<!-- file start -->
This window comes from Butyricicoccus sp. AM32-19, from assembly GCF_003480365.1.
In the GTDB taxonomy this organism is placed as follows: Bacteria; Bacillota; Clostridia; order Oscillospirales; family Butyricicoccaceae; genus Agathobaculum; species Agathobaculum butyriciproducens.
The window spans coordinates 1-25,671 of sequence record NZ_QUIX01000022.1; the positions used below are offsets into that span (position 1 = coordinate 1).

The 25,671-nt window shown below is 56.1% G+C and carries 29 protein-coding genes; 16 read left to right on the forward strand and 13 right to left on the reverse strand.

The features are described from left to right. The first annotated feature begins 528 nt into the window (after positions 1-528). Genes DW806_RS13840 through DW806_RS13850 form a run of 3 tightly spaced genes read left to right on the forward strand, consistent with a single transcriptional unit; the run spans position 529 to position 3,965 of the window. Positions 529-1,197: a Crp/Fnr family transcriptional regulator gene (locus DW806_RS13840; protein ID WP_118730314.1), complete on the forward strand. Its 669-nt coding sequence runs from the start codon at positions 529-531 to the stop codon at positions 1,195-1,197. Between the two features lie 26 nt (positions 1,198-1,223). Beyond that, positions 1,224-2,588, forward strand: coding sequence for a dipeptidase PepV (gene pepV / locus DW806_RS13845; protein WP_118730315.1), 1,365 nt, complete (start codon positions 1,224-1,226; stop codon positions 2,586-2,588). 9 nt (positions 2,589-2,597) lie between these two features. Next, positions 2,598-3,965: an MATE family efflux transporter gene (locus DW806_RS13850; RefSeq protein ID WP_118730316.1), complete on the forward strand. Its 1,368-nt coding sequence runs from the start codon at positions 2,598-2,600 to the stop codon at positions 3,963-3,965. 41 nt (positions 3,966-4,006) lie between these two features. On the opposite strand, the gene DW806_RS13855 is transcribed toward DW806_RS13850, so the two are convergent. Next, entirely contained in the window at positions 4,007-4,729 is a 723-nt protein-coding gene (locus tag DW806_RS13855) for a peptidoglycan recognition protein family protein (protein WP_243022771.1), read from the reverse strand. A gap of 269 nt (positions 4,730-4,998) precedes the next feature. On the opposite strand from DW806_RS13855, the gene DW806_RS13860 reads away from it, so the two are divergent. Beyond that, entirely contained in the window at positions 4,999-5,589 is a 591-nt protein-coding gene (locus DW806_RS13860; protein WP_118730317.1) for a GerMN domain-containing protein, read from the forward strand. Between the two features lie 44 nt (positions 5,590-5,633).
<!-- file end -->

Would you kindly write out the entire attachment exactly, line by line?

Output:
This window comes from Butyricicoccus sp. AM32-19, from assembly GCF_003480365.1.
In the GTDB taxonomy this organism is placed as follows: Bacteria; Bacillota; Clostridia; order Oscillospirales; family Butyricicoccaceae; genus Agathobaculum; species Agathobaculum butyriciproducens.
The window spans coordinates 1-25,671 of sequence record NZ_QUIX01000022.1; the positions used below are offsets into that span (position 1 = coordinate 1).

The 25,671-nt window shown below is 56.1% G+C and carries 29 protein-coding genes; 16 read left to right on the forward strand and 13 right to left on the reverse strand.

The features are described from left to right. The first annotated feature begins 528 nt into the window (after positions 1-528). Genes DW806_RS13840 through DW806_RS13850 form a run of 3 tightly spaced genes read left to right on the forward strand, consistent with a single transcriptional unit; the run spans position 529 to position 3,965 of the window. Positions 529-1,197: a Crp/Fnr family transcriptional regulator gene (locus DW806_RS13840; protein ID WP_118730314.1), complete on the forward strand. Its 669-nt coding sequence runs from the start codon at positions 529-531 to the stop codon at positions 1,195-1,197. Between the two features lie 26 nt (positions 1,198-1,223). Beyond that, positions 1,224-2,588, forward strand: coding sequence for a dipeptidase PepV (gene pepV / locus DW806_RS13845; protein WP_118730315.1), 1,365 nt, complete (start codon positions 1,224-1,226; stop codon positions 2,586-2,588). 9 nt (positions 2,589-2,597) lie between these two features. Next, positions 2,598-3,965: an MATE family efflux transporter gene (locus DW806_RS13850; RefSeq protein ID WP_118730316.1), complete on the forward strand. Its 1,368-nt coding sequence runs from the start codon at positions 2,598-2,600 to the stop codon at positions 3,963-3,965. 41 nt (positions 3,966-4,006) lie between these two features. On the opposite strand, the gene DW806_RS13855 is transcribed toward DW806_RS13850, so the two are convergent. Next, entirely contained in the window at positions 4,007-4,729 is a 723-nt protein-coding gene (locus tag DW806_RS13855) for a peptidoglycan recognition protein family protein (protein WP_243022771.1), read from the reverse strand. A gap of 269 nt (positions 4,730-4,998) precedes the next feature. On the opposite strand from DW806_RS13855, the gene DW806_RS13860 reads away from it, so the two are divergent. Beyond that, entirely contained in the window at positions 4,999-5,589 is a 591-nt protein-coding gene (locus DW806_RS13860; protein WP_118730317.1) for a GerMN domain-containing protein, read from the forward strand. Between the two features lie 44 nt (positions 5,590-5,633).